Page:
Germany’s Far Right Reunified, Too, Making It Much Stronger

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tags: far right, racism, Germany, neonazism

BERLIN — They called him the “Führer of Berlin.”

Ingo Hasselbach had been a clandestine neo-Nazi in communist East Berlin, but the fall of the Berlin Wall brought him out of the shadows. He connected with western extremists in the unified city, organized far-right workshops, fought street battles with leftists and celebrated Hitler’s birthday. He dreamed of a far-right party in the parliament of a reunified Germany.

Today, the far-right party Alternative for Germany, known by its German initials, AfD, is the main opposition in Parliament. Its leaders march side by side with far-right extremists in street protests. And its power base is the former communist East.

“Reunification was a huge boost for the far right,” said Mr. Hasselbach, who left the neo-Nazi scene years ago and now helps others to do the same. “The neo-Nazis were the first ones to be reunified. We laid the foundation for a party like the AfD. There are things we used to say that have become mainstream today.”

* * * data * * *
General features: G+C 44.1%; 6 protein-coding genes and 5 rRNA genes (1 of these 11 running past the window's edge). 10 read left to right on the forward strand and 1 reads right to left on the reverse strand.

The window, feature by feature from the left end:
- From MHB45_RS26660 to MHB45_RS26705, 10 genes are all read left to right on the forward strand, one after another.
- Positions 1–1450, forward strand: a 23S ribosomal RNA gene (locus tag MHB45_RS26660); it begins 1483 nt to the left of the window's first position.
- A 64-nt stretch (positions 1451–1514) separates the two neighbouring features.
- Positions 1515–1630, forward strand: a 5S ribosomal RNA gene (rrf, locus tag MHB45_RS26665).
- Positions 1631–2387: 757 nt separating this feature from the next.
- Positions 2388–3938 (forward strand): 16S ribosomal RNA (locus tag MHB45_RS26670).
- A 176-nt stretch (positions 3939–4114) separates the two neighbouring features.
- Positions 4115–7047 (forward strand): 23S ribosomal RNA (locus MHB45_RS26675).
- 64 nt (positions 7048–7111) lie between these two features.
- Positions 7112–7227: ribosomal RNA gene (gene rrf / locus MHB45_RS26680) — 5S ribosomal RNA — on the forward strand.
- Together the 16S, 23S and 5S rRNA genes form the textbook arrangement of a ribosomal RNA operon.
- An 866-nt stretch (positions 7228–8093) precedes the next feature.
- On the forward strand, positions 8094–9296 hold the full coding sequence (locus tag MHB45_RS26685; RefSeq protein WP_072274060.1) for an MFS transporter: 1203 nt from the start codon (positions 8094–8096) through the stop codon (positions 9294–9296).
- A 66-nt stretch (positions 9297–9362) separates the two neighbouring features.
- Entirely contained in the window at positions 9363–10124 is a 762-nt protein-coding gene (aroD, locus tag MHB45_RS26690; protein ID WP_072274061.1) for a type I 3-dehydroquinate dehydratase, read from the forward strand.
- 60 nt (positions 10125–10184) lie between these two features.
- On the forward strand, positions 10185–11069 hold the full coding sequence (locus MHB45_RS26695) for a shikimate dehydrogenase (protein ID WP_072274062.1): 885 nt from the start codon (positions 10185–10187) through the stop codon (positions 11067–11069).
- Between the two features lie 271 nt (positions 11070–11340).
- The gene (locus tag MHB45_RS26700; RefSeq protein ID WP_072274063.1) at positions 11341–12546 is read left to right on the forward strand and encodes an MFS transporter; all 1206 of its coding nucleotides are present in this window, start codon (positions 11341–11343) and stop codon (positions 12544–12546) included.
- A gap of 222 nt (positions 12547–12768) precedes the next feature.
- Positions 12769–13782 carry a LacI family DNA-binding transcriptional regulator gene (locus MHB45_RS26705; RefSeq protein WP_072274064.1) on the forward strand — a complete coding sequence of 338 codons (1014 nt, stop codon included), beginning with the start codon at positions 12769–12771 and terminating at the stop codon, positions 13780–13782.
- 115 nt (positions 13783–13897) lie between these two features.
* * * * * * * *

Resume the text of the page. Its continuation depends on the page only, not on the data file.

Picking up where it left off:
As it marks the 30th anniversary of reunification on Saturday, Germany can rightly celebrate being an economic powerhouse and thriving liberal democracy. But reunification has another, rarely mentioned legacy — of unifying, empowering and bringing into the open a far-right movement that has evolved into a disruptive political force and a terrorist threat, not least inside key state institutions like the military and police.

“Today’s far-right extremism in Germany cannot be understood without reunification,” said Matthias Quent, a far-right extremism expert and director of an institute that studies democracy and civil society in the eastern state of Thuringia. “It liberated the neo-Nazis in the East from their underground existence, and it gave the far-right in the West access to a pool of new recruits and whole swathes of territory in which to move without too much oversight.”

For years, German officials trusted that a far-right party could never again be elected into Parliament and dismissed the idea of far-right terrorist networks. But some now worry that the far-right structures established in the years after reunification laid the groundwork for a resurgence that has burst into view over the past 15 months.

Read entire article at New York Times